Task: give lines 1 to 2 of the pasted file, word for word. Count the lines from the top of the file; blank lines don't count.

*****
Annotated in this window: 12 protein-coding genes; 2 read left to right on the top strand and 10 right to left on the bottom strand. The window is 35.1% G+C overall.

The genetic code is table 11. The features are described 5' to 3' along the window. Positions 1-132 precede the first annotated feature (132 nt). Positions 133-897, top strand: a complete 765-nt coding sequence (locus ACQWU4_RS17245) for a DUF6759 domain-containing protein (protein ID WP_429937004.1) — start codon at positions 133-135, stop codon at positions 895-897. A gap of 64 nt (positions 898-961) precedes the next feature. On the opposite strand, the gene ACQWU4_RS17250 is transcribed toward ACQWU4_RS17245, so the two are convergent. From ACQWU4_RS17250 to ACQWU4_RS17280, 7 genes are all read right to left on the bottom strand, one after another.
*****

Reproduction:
Annotated in this window: 12 protein-coding genes; 2 read left to right on the top strand and 10 right to left on the bottom strand. The window is 35.1% G+C overall.

The genetic code is table 11. The features are described 5' to 3' along the window. Positions 1-132 precede the first annotated feature (132 nt). Positions 133-897, top strand: a complete 765-nt coding sequence (locus ACQWU4_RS17245) for a DUF6759 domain-containing protein (protein ID WP_429937004.1) — start codon at positions 133-135, stop codon at positions 895-897. A gap of 64 nt (positions 898-961) precedes the next feature. On the opposite strand, the gene ACQWU4_RS17250 is transcribed toward ACQWU4_RS17245, so the two are convergent. From ACQWU4_RS17250 to ACQWU4_RS17280, 7 genes are all read right to left on the bottom strand, one after another.